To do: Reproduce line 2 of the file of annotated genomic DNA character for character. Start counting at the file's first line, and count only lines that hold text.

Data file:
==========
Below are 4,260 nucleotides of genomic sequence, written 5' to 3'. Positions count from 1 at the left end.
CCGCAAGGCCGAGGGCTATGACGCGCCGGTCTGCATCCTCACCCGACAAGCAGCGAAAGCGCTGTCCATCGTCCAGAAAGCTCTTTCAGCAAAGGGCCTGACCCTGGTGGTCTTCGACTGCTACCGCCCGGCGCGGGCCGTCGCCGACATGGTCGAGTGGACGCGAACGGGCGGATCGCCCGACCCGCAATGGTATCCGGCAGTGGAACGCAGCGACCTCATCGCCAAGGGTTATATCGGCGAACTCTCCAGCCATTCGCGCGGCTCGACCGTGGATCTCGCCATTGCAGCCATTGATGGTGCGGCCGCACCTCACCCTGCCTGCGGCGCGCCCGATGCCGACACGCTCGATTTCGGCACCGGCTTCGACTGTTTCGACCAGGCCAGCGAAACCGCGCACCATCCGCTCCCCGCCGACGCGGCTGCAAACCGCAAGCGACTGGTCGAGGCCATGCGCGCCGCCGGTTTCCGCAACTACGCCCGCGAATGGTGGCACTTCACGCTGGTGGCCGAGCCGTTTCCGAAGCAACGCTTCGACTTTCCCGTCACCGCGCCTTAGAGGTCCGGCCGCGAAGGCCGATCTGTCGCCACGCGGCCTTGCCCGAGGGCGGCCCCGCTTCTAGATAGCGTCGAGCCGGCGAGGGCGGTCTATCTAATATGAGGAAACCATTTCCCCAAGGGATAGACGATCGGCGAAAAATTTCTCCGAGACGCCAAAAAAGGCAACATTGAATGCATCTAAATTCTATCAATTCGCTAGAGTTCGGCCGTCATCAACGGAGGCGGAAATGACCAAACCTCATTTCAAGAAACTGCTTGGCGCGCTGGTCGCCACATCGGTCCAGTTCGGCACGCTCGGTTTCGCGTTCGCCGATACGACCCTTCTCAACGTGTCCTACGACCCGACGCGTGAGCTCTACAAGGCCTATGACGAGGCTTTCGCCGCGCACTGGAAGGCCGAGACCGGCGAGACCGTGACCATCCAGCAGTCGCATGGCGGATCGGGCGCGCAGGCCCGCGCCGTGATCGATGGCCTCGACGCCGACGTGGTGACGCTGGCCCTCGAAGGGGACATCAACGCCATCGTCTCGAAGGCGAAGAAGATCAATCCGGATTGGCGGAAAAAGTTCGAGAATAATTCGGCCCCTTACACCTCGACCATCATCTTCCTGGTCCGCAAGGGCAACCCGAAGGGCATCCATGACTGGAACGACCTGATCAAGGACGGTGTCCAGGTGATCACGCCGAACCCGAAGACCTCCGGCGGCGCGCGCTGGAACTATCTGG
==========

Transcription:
CCGCAAGGCCGAGGGCTATGACGCGCCGGTCTGCATCCTCACCCGACAAGCAGCGAAAGCGCTGTCCATCGTCCAGAAAGCTCTTTCAGCAAAGGGCCTGACCCTGGTGGTCTTCGACTGCTACCGCCCGGCGCGGGCCGTCGCCGACATGGTCGAGTGGACGCGAACGGGCGGATCGCCCGACCCGCAATGGTATCCGGCAGTGGAACGCAGCGACCTCATCGCCAAGGGTTATATCGGCGAACTCTCCAGCCATTCGCGCGGCTCGACCGTGGATCTCGCCATTGCAGCCATTGATGGTGCGGCCGCACCTCACCCTGCCTGCGGCGCGCCCGATGCCGACACGCTCGATTTCGGCACCGGCTTCGACTGTTTCGACCAGGCCAGCGAAACCGCGCACCATCCGCTCCCCGCCGACGCGGCTGCAAACCGCAAGCGACTGGTCGAGGCCATGCGCGCCGCCGGTTTCCGCAACTACGCCCGCGAATGGTGGCACTTCACGCTGGTGGCCGAGCCGTTTCCGAAGCAACGCTTCGACTTTCCCGTCACCGCGCCTTAGAGGTCCGGCCGCGAAGGCCGATCTGTCGCCACGCGGCCTTGCCCGAGGGCGGCCCCGCTTCTAGATAGCGTCGAGCCGGCGAGGGCGGTCTATCTAATATGAGGAAACCATTTCCCCAAGGGATAGACGATCGGCGAAAAATTTCTCCGAGACGCCAAAAAAGGCAACATTGAATGCATCTAAATTCTATCAATTCGCTAGAGTTCGGCCGTCATCAACGGAGGCGGAAATGACCAAACCTCATTTCAAGAAACTGCTTGGCGCGCTGGTCGCCACATCGGTCCAGTTCGGCACGCTCGGTTTCGCGTTCGCCGATACGACCCTTCTCAACGTGTCCTACGACCCGACGCGTGAGCTCTACAAGGCCTATGACGAGGCTTTCGCCGCGCACTGGAAGGCCGAGACCGGCGAGACCGTGACCATCCAGCAGTCGCATGGCGGATCGGGCGCGCAGGCCCGCGCCGTGATCGATGGCCTCGACGCCGACGTGGTGACGCTGGCCCTCGAAGGGGACATCAACGCCATCGTCTCGAAGGCGAAGAAGATCAATCCGGATTGGCGGAAAAAGTTCGAGAATAATTCGGCCCCTTACACCTCGACCATCATCTTCCTGGTCCGCAAGGGCAACCCGAAGGGCATCCATGACTGGAACGACCTGATCAAGGACGGTGTCCAGGTGATCACGCCGAACCCGAAGACCTCCGGCGGCGCGCGCTGGAACTATCTGG